Sometimes the best process is no process at all, and producer Mo Kolours totally has that down. By building songs from whatever is around him and basing everything on feeling rather than structure, Kolours achieves a primal, tropical sound that grooves on elusive melodies embedded in the rhythm section.
Lauded by tastemaker DJs like Gilles Peterson and Rich Medina, Kolours’ sound is distinct from so much of the hybrid hip-hop/electronica coming out of his native London. He’s currently in the midst of a three part EP series for One Handed Music, the second of which, Banana Wine, will come out on March 19th.
Here’s a free download of the title track off Banana Wine, and below is a brief interview we did with Kolours to find out where he draws his inspiration from and how he lays it down.
The Creators Project: Sounds like you use a ton of shakers and hand drums when making your records. What are some of the instruments in your collection? Any favorites?
Mo Kolours: I’ve just got some bits and pieces, basic stuff. I try and use what’s around me. I don’t really have any favorites, but I’m proud to own a talking drum!
So far in your EP series, you’ve released Drum Talking and Banana Wine. What’s in store for number three?
I’m not really sure how the next one will sound yet! But I’d like to bring a feeling that you don’t get in one and two.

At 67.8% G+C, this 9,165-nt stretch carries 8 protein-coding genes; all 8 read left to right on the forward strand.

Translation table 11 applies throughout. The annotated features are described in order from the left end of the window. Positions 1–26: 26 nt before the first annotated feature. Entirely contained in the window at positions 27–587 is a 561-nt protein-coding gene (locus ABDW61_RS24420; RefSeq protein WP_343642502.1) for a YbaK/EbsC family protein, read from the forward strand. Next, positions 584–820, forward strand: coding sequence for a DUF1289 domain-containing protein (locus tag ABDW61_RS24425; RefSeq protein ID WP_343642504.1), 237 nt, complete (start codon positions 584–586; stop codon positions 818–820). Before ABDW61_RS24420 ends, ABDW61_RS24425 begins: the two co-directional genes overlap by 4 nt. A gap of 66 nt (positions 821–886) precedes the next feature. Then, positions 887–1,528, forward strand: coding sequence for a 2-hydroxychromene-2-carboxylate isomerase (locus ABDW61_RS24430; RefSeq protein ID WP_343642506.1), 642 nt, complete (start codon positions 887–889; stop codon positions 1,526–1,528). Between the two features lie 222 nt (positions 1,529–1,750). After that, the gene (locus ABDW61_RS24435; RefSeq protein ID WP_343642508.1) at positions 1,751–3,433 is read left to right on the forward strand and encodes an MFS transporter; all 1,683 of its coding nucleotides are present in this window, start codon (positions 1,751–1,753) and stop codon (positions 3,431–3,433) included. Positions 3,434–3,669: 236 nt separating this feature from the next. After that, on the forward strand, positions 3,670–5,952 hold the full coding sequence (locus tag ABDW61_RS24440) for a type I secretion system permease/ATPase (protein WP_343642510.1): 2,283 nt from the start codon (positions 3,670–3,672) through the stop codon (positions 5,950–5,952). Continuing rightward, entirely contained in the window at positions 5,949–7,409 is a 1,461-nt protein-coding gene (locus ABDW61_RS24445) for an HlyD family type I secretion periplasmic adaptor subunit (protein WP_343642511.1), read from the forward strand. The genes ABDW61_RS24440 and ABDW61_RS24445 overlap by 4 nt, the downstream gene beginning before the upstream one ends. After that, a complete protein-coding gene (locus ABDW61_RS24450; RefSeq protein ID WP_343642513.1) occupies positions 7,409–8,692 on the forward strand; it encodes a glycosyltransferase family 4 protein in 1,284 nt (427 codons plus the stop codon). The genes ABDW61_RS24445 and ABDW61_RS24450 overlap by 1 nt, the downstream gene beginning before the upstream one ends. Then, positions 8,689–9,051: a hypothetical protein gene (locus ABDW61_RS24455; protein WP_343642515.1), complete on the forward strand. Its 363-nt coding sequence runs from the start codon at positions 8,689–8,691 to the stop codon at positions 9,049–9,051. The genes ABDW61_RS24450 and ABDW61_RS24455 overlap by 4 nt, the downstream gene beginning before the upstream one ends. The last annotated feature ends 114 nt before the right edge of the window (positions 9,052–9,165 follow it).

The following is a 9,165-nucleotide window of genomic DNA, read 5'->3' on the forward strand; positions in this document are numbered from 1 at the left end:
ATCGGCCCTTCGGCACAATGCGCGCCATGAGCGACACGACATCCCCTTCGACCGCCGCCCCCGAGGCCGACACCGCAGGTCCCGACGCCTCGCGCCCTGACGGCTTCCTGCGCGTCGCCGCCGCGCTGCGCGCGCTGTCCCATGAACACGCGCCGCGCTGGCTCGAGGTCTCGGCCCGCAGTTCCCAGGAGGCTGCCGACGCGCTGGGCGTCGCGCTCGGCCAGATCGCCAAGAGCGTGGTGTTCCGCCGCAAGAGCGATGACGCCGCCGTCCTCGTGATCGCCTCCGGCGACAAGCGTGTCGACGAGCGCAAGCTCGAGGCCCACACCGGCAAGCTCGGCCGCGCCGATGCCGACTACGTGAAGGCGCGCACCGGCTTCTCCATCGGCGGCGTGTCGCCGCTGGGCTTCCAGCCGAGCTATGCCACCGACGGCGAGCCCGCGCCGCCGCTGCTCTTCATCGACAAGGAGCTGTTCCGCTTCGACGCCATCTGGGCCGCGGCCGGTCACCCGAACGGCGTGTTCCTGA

What do you look for in music you listen to?
I love drums, and the collision of two bodies to produce a sound! I love a feeling of freedom of expression in general. Something with the funk, a realness, something that isn’t just music, something that represents love for searching and moving forward, but reminds us of what we knew [in the past].
What does your production setup look like?
My set up is really basic—a few things to bang and slap, a mic, a stack of records (that keeps growing), a couple of mash-up keyboards, and a pot of coffee, with a tree burning in the ashtray!
What will your forthcoming solo performance entail?
I want to make people dance, or a least feel like moving. I think it’s an important way to connect with each other through the music. Spontaneity is a great way to feel alive, so I hope to bring something new each time and roll with it.
There’s a distinct sharpness to a lot of your percussion, particularly your snare hits. Do have a go-to effect or EQ preset to achieve that?
I’m always finding new ways to manipulate sounds, so I don’t have a go-to preset or effect. I just enjoy listening until it sounds nice, but I don’t like to dwell on “getting a sound right” or fiddling around for ages. I try and go with the gut!
Where do you pull your vocals from?
My vocals just come. I use melodies that are in the instrumentals I create. The tones of drums are just as much melodic, and an inspiration for the vocal ideas.
Can you briefly describe your production process?
My production process is sporadic! The starting point can come from any number of places. Often though, I like to sit and listen to some records in order to get some perspective—listen to some wild, expressive characters of the past—people who had no choice but to create to express themselves.
Look out for Banana Wine droppin on March 19th.